Composting is human assistance with a completely natural process that involves breaking down and decomposing organic materials. The composting process invites thousands of tiny bacteria, insects and worms to come to the compost pile and eat the organic material there. Most of the bacteria that cause the material to compost properly are too small for the human eye to see, but they're a critical part of making compost successfully. Once finished, the compost has a number of benefits and advantages.
One of the biggest advantages of composting is that you're helping along a natural process. In nature, when plants die or leaves fall, they settle on the ground and naturally start degrading and decomposing. This is exactly what composting does: It allows the natural breakdown of organic matter and, in time, turns it into rich, fertile humus.
By purposely composting all organic materials from our homes, we are recycling that natural material the way nature meant it to be. According to the U.S. Environmental Protection Agency (EPA), organic matter such as yard trimmings and food scraps combined create a total of 23 percent of the United States waste. Putting this organic waste into landfills takes up un-needed space and because it's not properly composting in that environment, it generates methane gas and acidic leachate, which are harmful to the environment.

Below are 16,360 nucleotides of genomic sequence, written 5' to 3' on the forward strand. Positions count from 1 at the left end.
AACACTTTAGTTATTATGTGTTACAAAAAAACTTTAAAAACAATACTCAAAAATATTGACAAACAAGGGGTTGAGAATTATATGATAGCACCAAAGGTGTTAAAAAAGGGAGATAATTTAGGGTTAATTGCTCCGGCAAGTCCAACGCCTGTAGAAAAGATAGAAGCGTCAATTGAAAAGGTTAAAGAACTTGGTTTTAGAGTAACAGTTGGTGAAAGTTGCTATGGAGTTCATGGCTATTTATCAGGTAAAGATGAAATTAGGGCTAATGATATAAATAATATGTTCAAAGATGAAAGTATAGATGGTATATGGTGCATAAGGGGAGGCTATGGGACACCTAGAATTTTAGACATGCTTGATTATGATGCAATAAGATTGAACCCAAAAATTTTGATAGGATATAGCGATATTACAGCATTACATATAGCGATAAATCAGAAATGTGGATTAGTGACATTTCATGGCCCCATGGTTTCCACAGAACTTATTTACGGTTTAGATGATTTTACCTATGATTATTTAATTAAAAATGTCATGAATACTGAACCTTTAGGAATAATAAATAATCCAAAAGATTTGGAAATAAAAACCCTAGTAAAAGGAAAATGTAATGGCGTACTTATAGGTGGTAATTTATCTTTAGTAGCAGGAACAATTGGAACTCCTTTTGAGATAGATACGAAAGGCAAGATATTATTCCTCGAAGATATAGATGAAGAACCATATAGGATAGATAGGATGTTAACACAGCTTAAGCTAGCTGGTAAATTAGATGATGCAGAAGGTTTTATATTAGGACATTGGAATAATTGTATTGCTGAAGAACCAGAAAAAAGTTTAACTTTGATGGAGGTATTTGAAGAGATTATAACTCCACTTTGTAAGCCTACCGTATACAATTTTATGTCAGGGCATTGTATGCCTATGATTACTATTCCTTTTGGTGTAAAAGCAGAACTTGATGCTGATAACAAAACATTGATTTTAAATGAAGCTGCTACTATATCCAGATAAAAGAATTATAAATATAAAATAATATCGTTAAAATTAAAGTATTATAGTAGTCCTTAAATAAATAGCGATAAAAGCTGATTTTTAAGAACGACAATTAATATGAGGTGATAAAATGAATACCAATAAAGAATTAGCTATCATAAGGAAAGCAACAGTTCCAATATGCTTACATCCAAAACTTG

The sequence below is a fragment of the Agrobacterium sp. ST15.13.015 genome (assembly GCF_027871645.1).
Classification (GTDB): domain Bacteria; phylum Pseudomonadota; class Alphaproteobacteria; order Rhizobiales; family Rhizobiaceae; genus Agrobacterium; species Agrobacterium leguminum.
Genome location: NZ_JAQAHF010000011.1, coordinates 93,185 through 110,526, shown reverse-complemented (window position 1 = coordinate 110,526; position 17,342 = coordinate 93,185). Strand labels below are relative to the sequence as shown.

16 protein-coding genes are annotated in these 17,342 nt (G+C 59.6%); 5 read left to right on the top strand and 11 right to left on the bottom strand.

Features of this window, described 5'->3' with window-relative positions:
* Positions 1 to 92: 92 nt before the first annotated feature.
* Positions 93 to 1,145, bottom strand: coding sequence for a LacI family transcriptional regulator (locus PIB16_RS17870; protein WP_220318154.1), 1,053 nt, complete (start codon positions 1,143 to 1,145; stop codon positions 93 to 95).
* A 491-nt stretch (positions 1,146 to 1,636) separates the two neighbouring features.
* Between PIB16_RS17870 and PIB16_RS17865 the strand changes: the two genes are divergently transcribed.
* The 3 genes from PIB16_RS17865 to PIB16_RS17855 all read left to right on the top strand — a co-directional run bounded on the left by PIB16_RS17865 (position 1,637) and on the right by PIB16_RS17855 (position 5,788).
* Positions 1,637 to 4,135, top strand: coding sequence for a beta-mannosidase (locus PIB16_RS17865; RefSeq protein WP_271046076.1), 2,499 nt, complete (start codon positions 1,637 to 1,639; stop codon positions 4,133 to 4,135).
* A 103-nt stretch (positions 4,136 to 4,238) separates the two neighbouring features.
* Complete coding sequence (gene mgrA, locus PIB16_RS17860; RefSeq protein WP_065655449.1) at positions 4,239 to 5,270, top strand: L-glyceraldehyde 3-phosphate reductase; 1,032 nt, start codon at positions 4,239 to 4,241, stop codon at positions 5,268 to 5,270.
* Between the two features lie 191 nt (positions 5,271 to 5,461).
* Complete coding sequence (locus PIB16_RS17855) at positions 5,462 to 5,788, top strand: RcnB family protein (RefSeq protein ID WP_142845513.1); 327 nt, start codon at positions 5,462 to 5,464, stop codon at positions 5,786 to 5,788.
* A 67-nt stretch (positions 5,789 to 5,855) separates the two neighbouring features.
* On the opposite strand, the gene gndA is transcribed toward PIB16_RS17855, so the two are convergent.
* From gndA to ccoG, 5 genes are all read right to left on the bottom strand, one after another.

The composting process generates so much activity from microbial bacteria that heat is generated in the compost pile as the organic materials are decomposing. This combination of heat generation and friendly bacteria activity actually kills or suppresses most pathogens and common plant diseases.
When finished compost is applied to nursery plants and garden beds it can have the exact same effect, greatly reducing or eliminating the need for chemical and toxic pest or disease control products.
Finished compost is a very crumbly, rich, fertile soil or humus material. Adding it to your plants and gardens helps the plants retain moisture, suppress or kill existing plant diseases and pests, provides additional vitamins and nutrients that help the plants produce higher yields of flowers or food crops, and help prevent erosion and soil runoff from storm water.
Compost also helps clean up soil areas that may have been contaminated by oil, grease, heavy metals and other hazardous wastes.